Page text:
As part of the solo travel focus on city breaks, we take a look at the capital city of Wales, Cardiff.
Splendidly situated betwixt the mountains and the sea, Cardiff is making a big splash with visitors. This capital city is small in size, but big in personality. Weekenders are drawn by its unique character and charms. Some come hoping to rub shoulders with rugby players, spy a dragon or two, take in an ancient castle or join in with a good old singsong, Tom Jones’ style. Aside from those quintessentially Welsh pastimes, Cardiff has much else to offer too.
Making waves since the 15th century, Cardiff is now home to 350,000 people. Set just off the M4 motorway, with its own airport and a centrally located train station, these days the city is within easy reach of just about anywhere. With its emblem of the red dragon in glorious abundance, every sign written in both Welsh and English and a chorus of distinctive lilting voices all about you, once here you know, without a doubt, that you are in the heart of Wales.
The buzz of the city comes from music, rugby and a strong, proud sense of national cultural identity. Some even claim that the shopping here is better than in Milan. The city is also brimming with lively nightlife options, from traditional pubs to sophisticated bars, live music and a wide range of clubs for a memorable party night out. Whilst Cardiff has all the cosmopolitan buzz of a capital city, it is compactly set within a small area, making it easy to get about.
Cardiff lies within a stone’s throw of the Brecon Beacons National Park and the Black mountains to the North and the South Wales coastline to the South and West. This means that adventurous types, with a penchant for the great outdoors, can schedule in walking, biking, golf, surfing, canoeing and other Cardiff activities. There are small to middling sized mountains to scale, the largest being Pen y Fan, at a lofty altitude of 886 metres. Coastal towns such as Ogmore-by-Sea offer the very hip challenge of surfing. For cyclists, there are a range of on and off-road options, the most famous being the Taff trail.
At 55 miles (93 kilometres) long, it wends its way from Cardiff to the historic market town of Brecon. It largely follows the course of the Taff river and is a mixture of on and off-road sections, requiring either a mountain bike or perhaps a hybrid model to tackle it. Even within the city itself, there is the opportunity to get out on the water of Cardiff bay, in a canoe, kayak, wind-surfer or dinghy. Sticking safely to dry land, there is also the rather lovely and very central Bute park to picnic, lob frisbees and generally laze about in.
For rugby fans, Cardiff holds the allure of the 74,500 seat Millennium stadium. This is home to the Welsh national side, fondly nicknamed the Red Dragons. On match days, thousands throng here, creating a sea of red in the stands, together with a carnival display of nodding and bopping dragon and daffodil head attire. Even if you’re not here on match days, you can still sneak a glimpse into the dragons’ lair. Stadium tours allow you to peek inside the dressing room, tread in the footsteps of giants through the players’ tunnel and hold a trophy aloft for yourself.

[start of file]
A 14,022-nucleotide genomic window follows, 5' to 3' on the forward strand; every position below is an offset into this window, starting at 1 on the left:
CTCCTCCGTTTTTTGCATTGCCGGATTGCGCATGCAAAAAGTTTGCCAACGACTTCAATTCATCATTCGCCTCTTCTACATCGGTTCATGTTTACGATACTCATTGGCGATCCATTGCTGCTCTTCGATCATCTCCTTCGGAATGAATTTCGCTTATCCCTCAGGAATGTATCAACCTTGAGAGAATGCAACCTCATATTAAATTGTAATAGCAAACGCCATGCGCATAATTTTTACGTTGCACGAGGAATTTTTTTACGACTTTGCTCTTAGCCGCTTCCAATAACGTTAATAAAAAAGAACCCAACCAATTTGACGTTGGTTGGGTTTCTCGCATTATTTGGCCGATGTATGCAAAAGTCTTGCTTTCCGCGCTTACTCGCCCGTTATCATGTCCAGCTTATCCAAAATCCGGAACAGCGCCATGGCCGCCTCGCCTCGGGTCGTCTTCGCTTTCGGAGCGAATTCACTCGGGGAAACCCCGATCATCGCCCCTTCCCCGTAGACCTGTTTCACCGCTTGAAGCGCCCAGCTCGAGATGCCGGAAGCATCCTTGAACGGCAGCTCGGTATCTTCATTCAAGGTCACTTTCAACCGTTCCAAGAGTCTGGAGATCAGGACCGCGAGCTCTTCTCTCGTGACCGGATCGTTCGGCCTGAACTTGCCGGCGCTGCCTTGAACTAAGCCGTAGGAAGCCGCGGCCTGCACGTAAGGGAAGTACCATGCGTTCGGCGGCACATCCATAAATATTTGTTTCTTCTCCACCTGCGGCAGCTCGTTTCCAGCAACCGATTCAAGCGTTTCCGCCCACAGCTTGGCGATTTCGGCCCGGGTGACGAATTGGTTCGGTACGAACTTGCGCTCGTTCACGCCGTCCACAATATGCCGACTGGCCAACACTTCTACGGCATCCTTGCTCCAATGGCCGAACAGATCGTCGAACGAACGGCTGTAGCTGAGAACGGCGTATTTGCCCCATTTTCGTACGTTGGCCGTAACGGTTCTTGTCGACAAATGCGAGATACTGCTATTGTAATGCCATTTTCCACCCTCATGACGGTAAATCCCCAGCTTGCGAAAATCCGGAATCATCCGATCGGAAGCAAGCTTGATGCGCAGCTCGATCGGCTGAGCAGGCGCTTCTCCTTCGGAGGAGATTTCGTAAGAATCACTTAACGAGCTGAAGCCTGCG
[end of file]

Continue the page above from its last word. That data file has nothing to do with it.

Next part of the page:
For culture vultures and seekers of knowledge, there are museums, galleries and shops, including the National Museum of Wales, Techniquest hands-on-science centre and Wales Millennium Centre. There is also the 2,000 year old castle to explore. Back through time, it has been home to a Roman fort, a Norman citadel and a Tudor stronghold. These days, instead of repelling grockles with slingshot and hot tar, it welcomes them with open arms.
If you time your visit to Cardiff right, you could sup locally brewed beverages at the Great Welsh Beer and Cider Festival in June or munch your way through the Great British Cheese Festival in September. Music is in the blood of Welshmen and Cardiff is firmly at the melodic forefront. It has major venues in the form of the Millennium stadium and the Motorpoint Arena. These regularly attract the big names in music, such as the legendary figures of Gary Barlow, Dolly Parton and McBusted. There are heaps of Eisteddfod and Jazz options to enjoy and a smorgasbord of live music available in smaller venues too.
If you wish to craft, nibble, quaff and laze, Cardiff offers a wealth of luxurious, sublime and quirky opportunities to do so. You can roll your very own handmade chocolates, create melt-in-the-mouth fudge, muddle some cocktails with a master mixologist or shrug off the hustle bustle of the 21st century at a lavish spa.
As the sun sets over Tiger bay in Cardiff, visitors have their sights set on re-fuelling and thoughts naturally turn to eating, drinking and making merry. Cardiff has a huge variety of restaurants, cafes, pubs, bars and nightclubs on offer. Mermaid Quay is part of the multi-million pound redevelopment of Cardiff bay and boasts a number of restaurants and bars, where you can sit, sup and enjoy views out across the water. Alternatively, you can head for the central area, near the castle and train station. Here lie pubs for every tippler, from traditional to spit and sawdust to trendy and sophisticated.
There are clubs a-plenty too. For alternative music, head for the top end of the town centre. For mainstream chart, dance, trance, house and party music, you could head for the areas around St Mary Street in the centre, Cardiff Bay or Greyfriars road. Cardiff’s motto ‘The Red Dragon will Lead the Way’ perhaps hints at the promise of mini adventures for those that choose to follow, offering something for every size, shape and flavour of visitor to the city. Join the migration and let the dragon lead on.
Visit Cardiff - Tourism for Cardiff
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